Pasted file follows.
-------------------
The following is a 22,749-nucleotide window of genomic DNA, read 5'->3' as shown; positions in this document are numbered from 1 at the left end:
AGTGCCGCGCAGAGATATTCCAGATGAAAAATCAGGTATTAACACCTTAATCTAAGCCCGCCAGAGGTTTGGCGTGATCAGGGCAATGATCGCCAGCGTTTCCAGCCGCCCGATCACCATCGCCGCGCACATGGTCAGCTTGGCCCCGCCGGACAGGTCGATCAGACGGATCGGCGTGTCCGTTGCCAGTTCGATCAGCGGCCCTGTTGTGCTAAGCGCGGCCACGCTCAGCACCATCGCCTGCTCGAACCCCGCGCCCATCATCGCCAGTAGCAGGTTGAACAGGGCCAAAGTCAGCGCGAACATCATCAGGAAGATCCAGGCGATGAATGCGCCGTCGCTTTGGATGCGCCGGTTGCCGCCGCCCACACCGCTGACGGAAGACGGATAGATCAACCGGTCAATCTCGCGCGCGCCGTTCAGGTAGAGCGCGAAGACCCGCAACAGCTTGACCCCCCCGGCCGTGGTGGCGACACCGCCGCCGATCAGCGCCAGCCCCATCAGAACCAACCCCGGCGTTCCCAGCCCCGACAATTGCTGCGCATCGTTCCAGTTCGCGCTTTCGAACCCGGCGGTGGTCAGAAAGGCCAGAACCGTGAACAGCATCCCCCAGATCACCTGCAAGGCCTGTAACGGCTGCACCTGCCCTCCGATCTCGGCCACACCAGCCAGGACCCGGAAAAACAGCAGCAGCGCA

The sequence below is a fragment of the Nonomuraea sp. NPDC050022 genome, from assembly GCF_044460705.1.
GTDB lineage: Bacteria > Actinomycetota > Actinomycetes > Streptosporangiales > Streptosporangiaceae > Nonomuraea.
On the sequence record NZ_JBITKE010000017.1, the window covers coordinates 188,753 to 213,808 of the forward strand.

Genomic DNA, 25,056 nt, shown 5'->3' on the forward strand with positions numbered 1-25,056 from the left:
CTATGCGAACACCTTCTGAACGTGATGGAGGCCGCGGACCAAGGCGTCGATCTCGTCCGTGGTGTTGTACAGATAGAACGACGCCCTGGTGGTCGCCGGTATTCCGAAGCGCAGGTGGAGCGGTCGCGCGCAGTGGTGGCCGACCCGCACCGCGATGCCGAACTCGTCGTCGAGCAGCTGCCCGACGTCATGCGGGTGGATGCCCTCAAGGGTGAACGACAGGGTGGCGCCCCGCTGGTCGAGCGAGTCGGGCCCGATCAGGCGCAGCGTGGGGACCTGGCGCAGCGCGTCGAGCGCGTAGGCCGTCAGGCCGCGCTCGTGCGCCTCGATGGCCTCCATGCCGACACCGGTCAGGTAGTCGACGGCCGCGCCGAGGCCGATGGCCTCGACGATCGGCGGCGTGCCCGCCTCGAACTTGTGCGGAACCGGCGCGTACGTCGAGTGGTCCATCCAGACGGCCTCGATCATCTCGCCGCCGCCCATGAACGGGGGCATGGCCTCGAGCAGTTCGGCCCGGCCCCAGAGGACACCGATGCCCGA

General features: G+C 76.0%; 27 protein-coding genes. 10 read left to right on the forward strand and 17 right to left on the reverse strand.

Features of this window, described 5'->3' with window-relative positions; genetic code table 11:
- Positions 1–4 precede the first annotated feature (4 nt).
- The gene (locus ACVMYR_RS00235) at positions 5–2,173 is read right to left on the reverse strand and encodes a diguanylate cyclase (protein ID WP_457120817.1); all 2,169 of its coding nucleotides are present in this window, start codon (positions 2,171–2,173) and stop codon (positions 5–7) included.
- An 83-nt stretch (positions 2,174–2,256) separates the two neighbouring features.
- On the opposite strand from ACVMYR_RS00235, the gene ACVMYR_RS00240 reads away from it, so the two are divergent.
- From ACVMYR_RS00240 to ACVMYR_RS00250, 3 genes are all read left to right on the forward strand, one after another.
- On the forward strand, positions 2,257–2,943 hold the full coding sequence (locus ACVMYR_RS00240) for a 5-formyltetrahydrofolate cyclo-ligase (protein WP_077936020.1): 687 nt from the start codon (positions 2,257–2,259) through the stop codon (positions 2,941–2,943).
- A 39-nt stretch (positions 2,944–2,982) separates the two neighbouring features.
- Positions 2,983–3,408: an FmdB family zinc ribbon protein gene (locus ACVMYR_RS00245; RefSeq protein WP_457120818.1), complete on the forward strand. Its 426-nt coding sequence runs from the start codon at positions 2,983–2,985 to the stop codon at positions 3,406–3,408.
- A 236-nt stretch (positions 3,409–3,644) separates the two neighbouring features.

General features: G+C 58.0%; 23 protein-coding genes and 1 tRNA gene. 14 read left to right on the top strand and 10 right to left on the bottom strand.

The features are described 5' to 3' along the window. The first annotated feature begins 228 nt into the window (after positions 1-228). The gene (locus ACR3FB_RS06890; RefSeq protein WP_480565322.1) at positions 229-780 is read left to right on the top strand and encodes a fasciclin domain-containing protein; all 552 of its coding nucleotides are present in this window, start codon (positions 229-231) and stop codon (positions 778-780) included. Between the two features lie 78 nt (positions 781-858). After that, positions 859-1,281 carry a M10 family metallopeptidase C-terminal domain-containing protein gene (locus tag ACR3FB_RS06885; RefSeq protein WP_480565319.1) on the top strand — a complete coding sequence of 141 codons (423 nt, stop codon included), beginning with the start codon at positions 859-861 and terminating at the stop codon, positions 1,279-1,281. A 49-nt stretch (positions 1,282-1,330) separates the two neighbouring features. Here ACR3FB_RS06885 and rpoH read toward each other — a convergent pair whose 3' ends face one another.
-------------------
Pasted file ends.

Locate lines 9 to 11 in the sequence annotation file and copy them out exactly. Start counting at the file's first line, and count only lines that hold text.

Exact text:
Features of this window, described 5'->3' with window-relative positions; genetic code table 11:
- Positions 1–4 precede the first annotated feature (4 nt).
- The gene (locus ACVMYR_RS00235) at positions 5–2,173 is read right to left on the reverse strand and encodes a diguanylate cyclase (protein ID WP_457120817.1); all 2,169 of its coding nucleotides are present in this window, start codon (positions 2,171–2,173) and stop codon (positions 5–7) included.